Kenya's defeated presidential candidate Raila Odinga filed a petition to the country's top court Monday, challenging the outcome of the August 9 election in what he called a fight for "democracy and good governance".
Odinga, a veteran opposition leader who ran with the backing of President Uhuru Kenyatta and the ruling party, has rejected the outcome of the poll that delivered victory to his rival William Ruto, branding it a "travesty".
Hundreds of supporters cheered as dozens of boxes of evidence were unloaded from a truck outside the Supreme Court.
The outcome of the poll represented a "continuing struggle pitting the forces for democracy and good governance against the corruption cartels that... will stop at nothing to take control of government," he said, without giving specific details.
Although polling day passed off peacefully, the announcement of the results a week ago sparked angry protests in some Odinga strongholds and there are fears a drawn-out dispute may lead to violence in a country with a history of post-poll unrest.
According to a copy of the 72-page petition seen by AFP, Odinga's team alleges that IEBC chairman Wafula Chebukati failed to tally around 140,000 votes.
Judges now have 14 days to issue a ruling. If they order an annulment, a new vote must be held within 60 days.
Odinga supporters began gathering outside the court hours before his arrival, blowing whistles and waving placards reading "Electoral Justice Now!" and "We want justice now".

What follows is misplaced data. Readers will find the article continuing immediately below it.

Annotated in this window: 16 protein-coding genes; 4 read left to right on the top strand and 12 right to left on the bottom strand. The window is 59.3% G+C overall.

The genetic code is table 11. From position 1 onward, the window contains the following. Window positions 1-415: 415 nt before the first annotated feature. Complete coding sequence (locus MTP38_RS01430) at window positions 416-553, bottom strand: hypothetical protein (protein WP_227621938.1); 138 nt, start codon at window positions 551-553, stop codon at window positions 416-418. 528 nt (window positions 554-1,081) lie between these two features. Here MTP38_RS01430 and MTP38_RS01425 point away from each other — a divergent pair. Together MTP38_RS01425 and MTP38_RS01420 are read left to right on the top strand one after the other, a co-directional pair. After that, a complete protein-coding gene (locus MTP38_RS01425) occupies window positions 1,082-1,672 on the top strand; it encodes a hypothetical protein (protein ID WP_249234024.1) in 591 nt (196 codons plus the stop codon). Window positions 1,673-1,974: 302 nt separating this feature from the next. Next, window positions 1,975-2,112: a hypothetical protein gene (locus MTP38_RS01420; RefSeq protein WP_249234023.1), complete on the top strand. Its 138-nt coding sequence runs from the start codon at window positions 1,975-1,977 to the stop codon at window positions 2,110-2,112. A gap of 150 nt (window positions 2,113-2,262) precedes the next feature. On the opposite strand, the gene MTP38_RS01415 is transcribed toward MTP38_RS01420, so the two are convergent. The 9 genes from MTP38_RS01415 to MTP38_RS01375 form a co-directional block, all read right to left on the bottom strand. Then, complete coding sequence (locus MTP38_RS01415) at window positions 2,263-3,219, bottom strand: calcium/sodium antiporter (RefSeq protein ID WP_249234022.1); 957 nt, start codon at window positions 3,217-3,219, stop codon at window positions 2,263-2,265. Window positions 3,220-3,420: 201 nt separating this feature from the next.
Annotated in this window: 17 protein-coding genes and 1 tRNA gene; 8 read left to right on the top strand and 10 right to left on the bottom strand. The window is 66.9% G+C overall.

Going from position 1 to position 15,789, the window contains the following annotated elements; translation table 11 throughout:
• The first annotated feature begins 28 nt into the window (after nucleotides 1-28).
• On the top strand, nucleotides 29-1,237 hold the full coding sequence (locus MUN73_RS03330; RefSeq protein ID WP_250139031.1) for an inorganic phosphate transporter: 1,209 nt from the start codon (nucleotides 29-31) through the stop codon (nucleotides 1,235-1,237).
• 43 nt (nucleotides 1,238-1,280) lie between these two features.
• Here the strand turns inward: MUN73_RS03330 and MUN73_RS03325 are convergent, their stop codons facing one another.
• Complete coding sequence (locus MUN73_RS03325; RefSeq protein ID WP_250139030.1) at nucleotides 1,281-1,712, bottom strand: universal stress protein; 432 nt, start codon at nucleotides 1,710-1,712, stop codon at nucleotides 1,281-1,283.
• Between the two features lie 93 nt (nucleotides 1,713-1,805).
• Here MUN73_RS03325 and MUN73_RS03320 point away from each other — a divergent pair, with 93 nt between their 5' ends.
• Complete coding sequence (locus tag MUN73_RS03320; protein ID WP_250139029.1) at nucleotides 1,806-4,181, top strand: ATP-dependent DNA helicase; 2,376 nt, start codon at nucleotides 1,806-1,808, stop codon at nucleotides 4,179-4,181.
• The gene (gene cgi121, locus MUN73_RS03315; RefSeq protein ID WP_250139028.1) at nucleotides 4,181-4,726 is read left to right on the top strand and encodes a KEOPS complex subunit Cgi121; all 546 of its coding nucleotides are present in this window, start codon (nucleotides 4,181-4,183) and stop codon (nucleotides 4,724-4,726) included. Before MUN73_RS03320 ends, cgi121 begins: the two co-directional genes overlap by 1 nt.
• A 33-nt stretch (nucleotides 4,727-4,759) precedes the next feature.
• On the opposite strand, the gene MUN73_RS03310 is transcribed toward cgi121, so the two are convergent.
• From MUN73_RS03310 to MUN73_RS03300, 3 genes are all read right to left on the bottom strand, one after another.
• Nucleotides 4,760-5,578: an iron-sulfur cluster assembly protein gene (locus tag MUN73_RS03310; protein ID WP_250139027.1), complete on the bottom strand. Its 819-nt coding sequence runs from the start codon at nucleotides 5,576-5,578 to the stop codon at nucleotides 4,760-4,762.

Another man -- armed with a Bible and wearing huge green glasses -- knelt down in prayer as police guarded the court premises.
The IEBC was under heavy pressure to deliver a clean vote after facing sharp criticism over its handling of the August 2017 election, which was also challenged by Odinga.
In a shock development shortly before the results of this year's poll were announced, four of the IEBC's seven commissioners accused chairman Chebukati of running an "opaque" operation and later said the numbers did not add up.
- Divided opinion -
Odinga has previously said he was cheated of victory in the 2007, 2013 and 2017 elections, and the poll's aftermath is being keenly watched as a test of democratic maturity in the East African powerhouse.
Since the results were declared, Odinga has commended his supporters for "remaining calm" while Ruto has taken a conciliatory tone and promised to "work with all leaders".
If the Supreme Court upholds the results, Ruto will become Kenya's fifth president since independence from Britain in 1963, taking the reins of a country battling inflation, high unemployment and a crippling drought.